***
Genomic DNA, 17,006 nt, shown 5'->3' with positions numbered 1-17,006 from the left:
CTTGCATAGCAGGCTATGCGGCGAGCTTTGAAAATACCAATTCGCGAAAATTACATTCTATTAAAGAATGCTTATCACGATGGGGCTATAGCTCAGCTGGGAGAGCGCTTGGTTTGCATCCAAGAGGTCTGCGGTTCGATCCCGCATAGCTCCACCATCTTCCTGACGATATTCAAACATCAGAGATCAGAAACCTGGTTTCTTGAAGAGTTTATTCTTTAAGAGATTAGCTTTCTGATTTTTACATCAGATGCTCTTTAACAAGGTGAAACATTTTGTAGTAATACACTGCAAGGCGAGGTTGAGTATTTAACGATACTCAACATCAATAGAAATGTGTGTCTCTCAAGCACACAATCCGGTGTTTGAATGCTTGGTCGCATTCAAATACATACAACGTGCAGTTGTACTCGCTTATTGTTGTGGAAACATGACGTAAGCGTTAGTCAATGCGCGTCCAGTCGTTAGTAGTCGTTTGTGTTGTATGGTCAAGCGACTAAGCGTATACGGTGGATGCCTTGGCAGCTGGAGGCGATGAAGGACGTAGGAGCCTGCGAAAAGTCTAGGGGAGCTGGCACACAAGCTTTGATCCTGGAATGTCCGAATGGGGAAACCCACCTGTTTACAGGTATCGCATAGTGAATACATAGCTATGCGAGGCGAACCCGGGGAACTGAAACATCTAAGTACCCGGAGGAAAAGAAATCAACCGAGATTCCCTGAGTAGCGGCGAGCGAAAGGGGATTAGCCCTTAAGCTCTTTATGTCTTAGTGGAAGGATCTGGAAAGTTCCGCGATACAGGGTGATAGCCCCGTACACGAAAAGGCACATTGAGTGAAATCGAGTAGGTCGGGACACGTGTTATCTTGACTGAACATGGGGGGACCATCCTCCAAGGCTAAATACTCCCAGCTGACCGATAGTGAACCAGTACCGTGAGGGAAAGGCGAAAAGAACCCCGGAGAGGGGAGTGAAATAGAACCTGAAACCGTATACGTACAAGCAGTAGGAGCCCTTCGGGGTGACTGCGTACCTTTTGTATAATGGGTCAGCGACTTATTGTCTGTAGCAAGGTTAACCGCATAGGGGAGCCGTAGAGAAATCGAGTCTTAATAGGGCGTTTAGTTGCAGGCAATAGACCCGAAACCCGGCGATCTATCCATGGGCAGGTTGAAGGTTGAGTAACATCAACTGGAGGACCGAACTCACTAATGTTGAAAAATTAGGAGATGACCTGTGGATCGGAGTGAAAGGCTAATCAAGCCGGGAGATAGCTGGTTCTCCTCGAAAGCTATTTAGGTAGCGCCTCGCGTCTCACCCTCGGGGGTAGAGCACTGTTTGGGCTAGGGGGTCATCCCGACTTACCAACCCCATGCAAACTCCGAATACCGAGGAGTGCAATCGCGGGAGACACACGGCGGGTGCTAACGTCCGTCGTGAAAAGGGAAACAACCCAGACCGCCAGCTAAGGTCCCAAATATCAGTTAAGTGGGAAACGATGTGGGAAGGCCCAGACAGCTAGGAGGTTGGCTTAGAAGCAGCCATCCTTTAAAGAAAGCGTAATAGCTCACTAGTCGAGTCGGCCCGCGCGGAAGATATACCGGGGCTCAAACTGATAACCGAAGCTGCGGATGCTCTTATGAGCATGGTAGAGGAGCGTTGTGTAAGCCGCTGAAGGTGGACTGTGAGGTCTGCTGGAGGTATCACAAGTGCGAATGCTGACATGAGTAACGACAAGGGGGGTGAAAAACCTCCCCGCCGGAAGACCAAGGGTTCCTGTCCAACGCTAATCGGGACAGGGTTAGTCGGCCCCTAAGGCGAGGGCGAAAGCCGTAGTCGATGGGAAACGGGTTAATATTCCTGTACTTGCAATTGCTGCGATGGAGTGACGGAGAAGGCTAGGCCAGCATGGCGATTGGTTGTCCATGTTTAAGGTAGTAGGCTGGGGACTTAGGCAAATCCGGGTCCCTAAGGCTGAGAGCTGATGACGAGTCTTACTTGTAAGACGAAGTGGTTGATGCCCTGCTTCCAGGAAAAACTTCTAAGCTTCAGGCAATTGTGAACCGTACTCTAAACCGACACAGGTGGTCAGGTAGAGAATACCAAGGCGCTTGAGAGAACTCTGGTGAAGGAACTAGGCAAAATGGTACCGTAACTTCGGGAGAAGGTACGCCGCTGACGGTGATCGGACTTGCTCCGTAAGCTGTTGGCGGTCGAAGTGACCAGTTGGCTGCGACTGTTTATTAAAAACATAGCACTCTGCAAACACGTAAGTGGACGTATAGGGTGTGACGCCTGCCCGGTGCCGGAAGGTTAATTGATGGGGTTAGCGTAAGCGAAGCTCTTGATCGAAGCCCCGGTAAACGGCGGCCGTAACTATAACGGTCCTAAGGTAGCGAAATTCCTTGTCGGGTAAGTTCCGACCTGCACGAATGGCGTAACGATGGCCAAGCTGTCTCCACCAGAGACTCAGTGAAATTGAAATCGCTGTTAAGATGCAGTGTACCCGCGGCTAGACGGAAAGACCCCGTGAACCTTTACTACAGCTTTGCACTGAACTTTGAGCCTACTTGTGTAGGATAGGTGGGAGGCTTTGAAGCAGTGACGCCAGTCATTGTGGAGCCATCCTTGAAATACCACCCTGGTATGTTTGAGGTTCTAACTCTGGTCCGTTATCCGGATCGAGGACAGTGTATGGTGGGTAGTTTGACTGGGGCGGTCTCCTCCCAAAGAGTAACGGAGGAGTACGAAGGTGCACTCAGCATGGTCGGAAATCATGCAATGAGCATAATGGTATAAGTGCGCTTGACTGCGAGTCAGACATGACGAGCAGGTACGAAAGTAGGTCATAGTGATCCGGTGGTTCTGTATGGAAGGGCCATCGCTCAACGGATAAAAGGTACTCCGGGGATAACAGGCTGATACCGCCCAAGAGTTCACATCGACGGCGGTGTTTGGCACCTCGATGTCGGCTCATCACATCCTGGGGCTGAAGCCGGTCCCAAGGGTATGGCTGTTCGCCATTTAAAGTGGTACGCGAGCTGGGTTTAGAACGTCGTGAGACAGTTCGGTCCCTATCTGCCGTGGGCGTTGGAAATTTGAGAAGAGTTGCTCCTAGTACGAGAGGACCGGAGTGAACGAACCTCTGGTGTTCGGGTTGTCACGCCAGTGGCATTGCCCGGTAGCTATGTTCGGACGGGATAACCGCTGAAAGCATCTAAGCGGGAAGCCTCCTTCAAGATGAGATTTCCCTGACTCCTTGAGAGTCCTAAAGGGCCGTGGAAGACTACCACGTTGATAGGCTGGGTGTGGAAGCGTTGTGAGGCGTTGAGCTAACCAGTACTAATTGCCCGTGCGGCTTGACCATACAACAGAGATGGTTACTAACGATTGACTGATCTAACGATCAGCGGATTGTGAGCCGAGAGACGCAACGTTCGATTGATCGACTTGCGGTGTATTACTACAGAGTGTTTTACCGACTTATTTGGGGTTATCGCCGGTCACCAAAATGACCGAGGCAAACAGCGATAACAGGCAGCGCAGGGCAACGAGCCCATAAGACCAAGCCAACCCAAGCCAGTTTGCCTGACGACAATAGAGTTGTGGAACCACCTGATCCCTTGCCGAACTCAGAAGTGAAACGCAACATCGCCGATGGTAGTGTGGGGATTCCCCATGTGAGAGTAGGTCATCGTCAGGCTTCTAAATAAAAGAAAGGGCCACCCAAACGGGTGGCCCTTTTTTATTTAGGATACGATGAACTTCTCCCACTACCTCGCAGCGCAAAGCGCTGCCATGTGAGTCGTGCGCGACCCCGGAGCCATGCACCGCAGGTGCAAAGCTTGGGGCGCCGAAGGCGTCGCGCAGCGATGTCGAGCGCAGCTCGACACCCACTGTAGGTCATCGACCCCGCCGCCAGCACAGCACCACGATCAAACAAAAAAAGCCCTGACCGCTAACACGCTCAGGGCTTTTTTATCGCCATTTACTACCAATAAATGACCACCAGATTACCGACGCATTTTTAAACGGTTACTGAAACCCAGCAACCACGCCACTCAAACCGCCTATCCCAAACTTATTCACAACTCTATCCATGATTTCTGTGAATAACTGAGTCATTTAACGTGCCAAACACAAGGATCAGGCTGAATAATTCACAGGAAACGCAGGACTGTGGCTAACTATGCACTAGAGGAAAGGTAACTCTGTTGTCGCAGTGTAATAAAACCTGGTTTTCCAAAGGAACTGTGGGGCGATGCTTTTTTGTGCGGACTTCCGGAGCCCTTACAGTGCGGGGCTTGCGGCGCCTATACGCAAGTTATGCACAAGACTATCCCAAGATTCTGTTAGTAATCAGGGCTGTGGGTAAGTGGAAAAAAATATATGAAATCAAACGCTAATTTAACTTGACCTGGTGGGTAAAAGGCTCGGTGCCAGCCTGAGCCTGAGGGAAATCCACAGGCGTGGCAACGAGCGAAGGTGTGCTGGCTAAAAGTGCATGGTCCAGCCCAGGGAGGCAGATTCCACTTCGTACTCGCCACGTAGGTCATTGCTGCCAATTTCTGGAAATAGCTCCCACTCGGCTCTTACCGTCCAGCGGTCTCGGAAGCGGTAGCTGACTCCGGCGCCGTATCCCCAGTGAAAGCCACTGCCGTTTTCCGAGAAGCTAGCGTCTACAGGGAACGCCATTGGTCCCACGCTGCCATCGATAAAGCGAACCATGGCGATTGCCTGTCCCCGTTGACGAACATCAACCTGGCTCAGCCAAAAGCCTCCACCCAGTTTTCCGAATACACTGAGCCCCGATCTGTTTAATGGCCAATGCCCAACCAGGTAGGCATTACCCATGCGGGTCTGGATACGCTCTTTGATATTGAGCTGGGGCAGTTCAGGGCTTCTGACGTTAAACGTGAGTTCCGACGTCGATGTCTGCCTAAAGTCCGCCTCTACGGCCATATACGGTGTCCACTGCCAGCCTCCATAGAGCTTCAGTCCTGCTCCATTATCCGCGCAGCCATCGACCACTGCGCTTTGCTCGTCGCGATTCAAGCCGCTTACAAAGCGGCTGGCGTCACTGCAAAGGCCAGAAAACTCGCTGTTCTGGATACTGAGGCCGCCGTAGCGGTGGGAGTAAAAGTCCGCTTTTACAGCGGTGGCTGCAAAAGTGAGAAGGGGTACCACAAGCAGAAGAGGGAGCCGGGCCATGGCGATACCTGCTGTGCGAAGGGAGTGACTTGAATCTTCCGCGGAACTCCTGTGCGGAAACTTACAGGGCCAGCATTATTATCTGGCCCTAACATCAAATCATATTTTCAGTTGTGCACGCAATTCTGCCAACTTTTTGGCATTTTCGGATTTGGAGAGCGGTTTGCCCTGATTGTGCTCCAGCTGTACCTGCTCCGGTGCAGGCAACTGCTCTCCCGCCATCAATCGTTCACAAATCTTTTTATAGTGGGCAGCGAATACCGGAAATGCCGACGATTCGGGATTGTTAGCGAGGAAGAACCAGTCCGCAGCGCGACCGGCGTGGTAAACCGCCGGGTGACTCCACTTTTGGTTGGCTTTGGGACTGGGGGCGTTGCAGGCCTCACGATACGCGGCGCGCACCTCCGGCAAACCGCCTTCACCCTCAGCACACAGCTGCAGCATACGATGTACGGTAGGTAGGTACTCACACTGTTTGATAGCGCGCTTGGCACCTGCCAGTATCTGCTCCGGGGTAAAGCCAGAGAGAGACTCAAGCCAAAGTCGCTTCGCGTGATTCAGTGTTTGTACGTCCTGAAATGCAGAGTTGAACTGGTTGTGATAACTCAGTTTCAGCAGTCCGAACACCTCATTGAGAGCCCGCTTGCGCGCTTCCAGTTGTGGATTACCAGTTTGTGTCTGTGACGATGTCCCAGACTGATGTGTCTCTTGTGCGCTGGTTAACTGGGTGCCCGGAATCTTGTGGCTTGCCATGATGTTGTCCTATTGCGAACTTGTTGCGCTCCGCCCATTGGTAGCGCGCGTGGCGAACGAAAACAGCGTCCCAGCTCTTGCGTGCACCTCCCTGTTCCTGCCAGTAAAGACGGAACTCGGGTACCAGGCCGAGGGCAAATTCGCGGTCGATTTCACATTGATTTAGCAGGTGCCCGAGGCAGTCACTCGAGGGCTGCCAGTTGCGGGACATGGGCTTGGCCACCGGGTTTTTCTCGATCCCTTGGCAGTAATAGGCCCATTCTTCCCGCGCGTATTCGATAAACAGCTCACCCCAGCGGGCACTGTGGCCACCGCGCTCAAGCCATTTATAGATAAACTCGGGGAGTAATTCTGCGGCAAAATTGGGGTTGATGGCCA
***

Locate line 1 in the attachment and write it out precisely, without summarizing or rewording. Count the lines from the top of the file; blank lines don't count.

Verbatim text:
Genomic DNA, 17,006 nt, shown 5'->3' with positions numbered 1-17,006 from the left: